Notes: Chapter 6

Notes: Chapter 6

1. Think about media companies, who have been successful with their Facebook strategy: they all kept their own websites, of course, and they use Facebook to push people to their websites, not the other way around.

2. You don’t own Facebook and you’re not in control. See Camisani Calzolari, Marco, Escape from Facebook.

3. All this is so wrong and so stupid. It seems to misunderstand the fundamental change we have witnessed: that on the web – not just on Social Media – everybody can talk: Your Company’s Urge To Tweet Is Wrong.

4. If you don’t set clear goals, whoever took your marketing budget is going to make up a brilliant success story ex post for you about how many fans or tweets, retweets or something similar you got. He or she is almost certainly going to give you a beautiful colour report as well. Enjoy it, put on a nice face and hope your boss will like it, too!

5. Thanks to Bob Hoffman for pointing to this hilarious piece of “research” produced by Syncapse! Hoffman, Bob, 101 Contrarian Ideas About Advertising, pages 112-114.

6. Low-quality New Economy drugs, to be precise. Remember when all the dot-coms were busy screaming saying that every subscriber to their newsletter was worth hundreds of dollars? You don’t? See, that’s the problem.

7. Owned Media, Earned Media and Paid Media. Every time I heard people give me that jingle, I rolled my eyes over. First, because it immediately made clear that to companies it’s all about ads, ads and yet more ads. Ads and slogans to people who go to their websites, ads on Social Media and traditional ads on other people’s websites. Quite naturally, because “When you have a hammer, everything looks like a nail”. Second, because Earned Media is a misnomer: it was not really “earned”; it was given to companies as a gift so as to hook them up on Social Media, which very soon will become Paid Media just like every other form of media, as we shall see in Chapter 8.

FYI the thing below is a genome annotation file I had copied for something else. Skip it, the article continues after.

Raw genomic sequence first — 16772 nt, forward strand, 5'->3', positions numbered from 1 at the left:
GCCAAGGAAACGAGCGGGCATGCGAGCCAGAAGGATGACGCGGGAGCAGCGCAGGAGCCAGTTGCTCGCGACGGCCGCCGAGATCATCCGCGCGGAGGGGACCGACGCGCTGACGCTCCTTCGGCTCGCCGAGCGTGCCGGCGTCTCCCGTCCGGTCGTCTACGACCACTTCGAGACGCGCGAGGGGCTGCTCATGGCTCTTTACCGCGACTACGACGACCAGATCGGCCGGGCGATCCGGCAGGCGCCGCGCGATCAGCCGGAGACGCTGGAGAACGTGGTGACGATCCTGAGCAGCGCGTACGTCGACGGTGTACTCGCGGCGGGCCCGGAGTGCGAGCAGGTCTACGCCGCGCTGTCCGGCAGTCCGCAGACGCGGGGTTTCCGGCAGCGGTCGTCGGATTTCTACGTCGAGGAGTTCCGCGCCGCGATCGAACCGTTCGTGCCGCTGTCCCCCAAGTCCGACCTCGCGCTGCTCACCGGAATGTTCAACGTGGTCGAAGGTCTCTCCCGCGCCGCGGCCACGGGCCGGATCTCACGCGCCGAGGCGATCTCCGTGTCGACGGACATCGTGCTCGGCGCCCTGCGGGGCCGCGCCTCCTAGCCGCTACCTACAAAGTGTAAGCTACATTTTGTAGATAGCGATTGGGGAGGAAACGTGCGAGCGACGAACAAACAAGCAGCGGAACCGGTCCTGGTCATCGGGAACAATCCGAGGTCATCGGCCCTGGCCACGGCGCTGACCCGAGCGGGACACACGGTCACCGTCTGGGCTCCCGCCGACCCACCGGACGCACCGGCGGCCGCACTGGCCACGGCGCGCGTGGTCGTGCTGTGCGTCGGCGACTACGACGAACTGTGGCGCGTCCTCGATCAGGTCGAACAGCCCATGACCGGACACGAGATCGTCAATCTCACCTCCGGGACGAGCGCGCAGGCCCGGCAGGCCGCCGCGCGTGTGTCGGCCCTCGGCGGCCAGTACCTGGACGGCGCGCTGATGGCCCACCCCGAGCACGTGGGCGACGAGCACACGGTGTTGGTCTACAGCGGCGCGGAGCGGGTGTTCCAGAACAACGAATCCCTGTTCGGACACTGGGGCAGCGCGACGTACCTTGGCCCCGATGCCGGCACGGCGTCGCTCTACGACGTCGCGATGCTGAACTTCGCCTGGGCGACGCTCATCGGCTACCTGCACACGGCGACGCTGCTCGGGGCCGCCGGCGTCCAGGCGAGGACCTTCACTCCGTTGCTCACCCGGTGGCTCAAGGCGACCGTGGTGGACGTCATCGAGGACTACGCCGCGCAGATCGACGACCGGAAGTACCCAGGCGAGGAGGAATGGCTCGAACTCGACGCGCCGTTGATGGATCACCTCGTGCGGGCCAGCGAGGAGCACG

8. Here are the numbers for a campaign they did for Sony, and the random sum they call “reach”.

9. Degordian, an Advertising Agency in Zagreb, Croatia, tries to calculate the value of a Facebook Fan.

10. The fact that producing content may be cheaper than buying ads is simply not enough.

11. I am very sceptic any time one of these Social Media sites tries to convince companies to spend marketing money to achieve what I call “internal results”, i.e. results about how they position themselves on their platform instead of real-world results. Likes, fans, followers, tweet, retweets, impressions. All fine. But what about sales? “Do you want to see the goddam sales curve stop moving down and start moving up?”, as Rosser Reeves used to say.

12. Please read the results of the Kia Soul Facebook campaign on Scribd.

13. B. J. Mendelson goes on to say that even if all the fans who said they had more awareness of the Kia Soul ended up buying the car, which of course is absurd, that would still count for less than 0.7% of Kia’s revenues. And the figure is more likely to be somewhere closer to 0.007%. Mendelson, B.J., Social Media is Bullshit, pages 105-6.